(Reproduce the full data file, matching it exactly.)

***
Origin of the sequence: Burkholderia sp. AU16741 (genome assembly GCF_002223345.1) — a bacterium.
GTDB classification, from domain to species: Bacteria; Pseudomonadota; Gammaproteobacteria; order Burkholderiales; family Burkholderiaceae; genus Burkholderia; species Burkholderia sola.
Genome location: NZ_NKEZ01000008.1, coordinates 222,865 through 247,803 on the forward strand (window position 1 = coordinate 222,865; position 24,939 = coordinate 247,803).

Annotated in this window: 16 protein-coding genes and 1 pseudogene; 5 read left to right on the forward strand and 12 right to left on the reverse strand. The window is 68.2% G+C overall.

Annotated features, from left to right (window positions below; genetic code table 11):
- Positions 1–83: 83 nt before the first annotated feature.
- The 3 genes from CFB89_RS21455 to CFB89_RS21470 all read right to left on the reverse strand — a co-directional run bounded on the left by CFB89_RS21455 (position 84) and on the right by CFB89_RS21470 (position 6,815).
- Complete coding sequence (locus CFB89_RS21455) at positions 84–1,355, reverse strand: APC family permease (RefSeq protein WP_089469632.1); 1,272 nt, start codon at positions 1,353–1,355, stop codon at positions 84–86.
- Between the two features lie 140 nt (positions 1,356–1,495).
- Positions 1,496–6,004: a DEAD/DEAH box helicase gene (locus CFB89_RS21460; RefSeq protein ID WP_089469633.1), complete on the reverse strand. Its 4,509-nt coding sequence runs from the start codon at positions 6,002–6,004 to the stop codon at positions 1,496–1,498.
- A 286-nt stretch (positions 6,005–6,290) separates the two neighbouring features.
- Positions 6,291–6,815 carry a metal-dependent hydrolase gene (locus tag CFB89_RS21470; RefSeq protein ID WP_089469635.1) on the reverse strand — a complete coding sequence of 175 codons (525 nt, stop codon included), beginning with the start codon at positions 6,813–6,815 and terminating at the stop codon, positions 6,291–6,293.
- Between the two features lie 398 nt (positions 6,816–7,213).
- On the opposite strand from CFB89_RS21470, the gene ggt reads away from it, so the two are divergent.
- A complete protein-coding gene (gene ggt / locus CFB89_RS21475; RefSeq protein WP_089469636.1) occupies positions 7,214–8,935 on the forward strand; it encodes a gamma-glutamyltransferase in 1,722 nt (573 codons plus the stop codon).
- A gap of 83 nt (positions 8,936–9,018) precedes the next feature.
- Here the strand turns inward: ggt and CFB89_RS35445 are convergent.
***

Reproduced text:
Origin of the sequence: Burkholderia sp. AU16741 (genome assembly GCF_002223345.1) — a bacterium.
GTDB classification, from domain to species: Bacteria; Pseudomonadota; Gammaproteobacteria; order Burkholderiales; family Burkholderiaceae; genus Burkholderia; species Burkholderia sola.
Genome location: NZ_NKEZ01000008.1, coordinates 222,865 through 247,803 on the forward strand (window position 1 = coordinate 222,865; position 24,939 = coordinate 247,803).

Annotated in this window: 16 protein-coding genes and 1 pseudogene; 5 read left to right on the forward strand and 12 right to left on the reverse strand. The window is 68.2% G+C overall.

Annotated features, from left to right (window positions below; genetic code table 11):
- Positions 1–83: 83 nt before the first annotated feature.
- The 3 genes from CFB89_RS21455 to CFB89_RS21470 all read right to left on the reverse strand — a co-directional run bounded on the left by CFB89_RS21455 (position 84) and on the right by CFB89_RS21470 (position 6,815).
- Complete coding sequence (locus CFB89_RS21455) at positions 84–1,355, reverse strand: APC family permease (RefSeq protein WP_089469632.1); 1,272 nt, start codon at positions 1,353–1,355, stop codon at positions 84–86.
- Between the two features lie 140 nt (positions 1,356–1,495).
- Positions 1,496–6,004: a DEAD/DEAH box helicase gene (locus CFB89_RS21460; RefSeq protein ID WP_089469633.1), complete on the reverse strand. Its 4,509-nt coding sequence runs from the start codon at positions 6,002–6,004 to the stop codon at positions 1,496–1,498.
- A 286-nt stretch (positions 6,005–6,290) separates the two neighbouring features.
- Positions 6,291–6,815 carry a metal-dependent hydrolase gene (locus tag CFB89_RS21470; RefSeq protein ID WP_089469635.1) on the reverse strand — a complete coding sequence of 175 codons (525 nt, stop codon included), beginning with the start codon at positions 6,813–6,815 and terminating at the stop codon, positions 6,291–6,293.
- Between the two features lie 398 nt (positions 6,816–7,213).
- On the opposite strand from CFB89_RS21470, the gene ggt reads away from it, so the two are divergent.
- A complete protein-coding gene (gene ggt / locus CFB89_RS21475; RefSeq protein WP_089469636.1) occupies positions 7,214–8,935 on the forward strand; it encodes a gamma-glutamyltransferase in 1,722 nt (573 codons plus the stop codon).
- A gap of 83 nt (positions 8,936–9,018) precedes the next feature.
- Here the strand turns inward: ggt and CFB89_RS35445 are convergent.